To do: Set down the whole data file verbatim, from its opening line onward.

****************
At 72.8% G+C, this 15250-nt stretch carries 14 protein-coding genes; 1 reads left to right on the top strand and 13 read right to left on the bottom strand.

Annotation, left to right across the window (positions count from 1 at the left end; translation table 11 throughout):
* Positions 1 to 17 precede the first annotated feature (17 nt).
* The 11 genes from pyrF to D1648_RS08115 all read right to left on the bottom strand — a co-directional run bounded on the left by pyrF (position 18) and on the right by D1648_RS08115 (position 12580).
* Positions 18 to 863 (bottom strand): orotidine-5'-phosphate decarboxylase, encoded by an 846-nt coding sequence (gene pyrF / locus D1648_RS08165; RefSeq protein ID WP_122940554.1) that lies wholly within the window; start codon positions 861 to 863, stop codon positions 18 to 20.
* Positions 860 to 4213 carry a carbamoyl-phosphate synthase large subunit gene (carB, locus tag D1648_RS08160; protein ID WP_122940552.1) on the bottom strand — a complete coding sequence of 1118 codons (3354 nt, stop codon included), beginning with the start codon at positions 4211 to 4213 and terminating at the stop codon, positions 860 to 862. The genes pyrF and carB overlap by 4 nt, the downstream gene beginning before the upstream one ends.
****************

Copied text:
At 72.8% G+C, this 15250-nt stretch carries 14 protein-coding genes; 1 reads left to right on the top strand and 13 read right to left on the bottom strand.

Annotation, left to right across the window (positions count from 1 at the left end; translation table 11 throughout):
* Positions 1 to 17 precede the first annotated feature (17 nt).
* The 11 genes from pyrF to D1648_RS08115 all read right to left on the bottom strand — a co-directional run bounded on the left by pyrF (position 18) and on the right by D1648_RS08115 (position 12580).
* Positions 18 to 863 (bottom strand): orotidine-5'-phosphate decarboxylase, encoded by an 846-nt coding sequence (gene pyrF / locus D1648_RS08165; RefSeq protein ID WP_122940554.1) that lies wholly within the window; start codon positions 861 to 863, stop codon positions 18 to 20.
* Positions 860 to 4213 carry a carbamoyl-phosphate synthase large subunit gene (carB, locus tag D1648_RS08160; protein ID WP_122940552.1) on the bottom strand — a complete coding sequence of 1118 codons (3354 nt, stop codon included), beginning with the start codon at positions 4211 to 4213 and terminating at the stop codon, positions 860 to 862. The genes pyrF and carB overlap by 4 nt, the downstream gene beginning before the upstream one ends.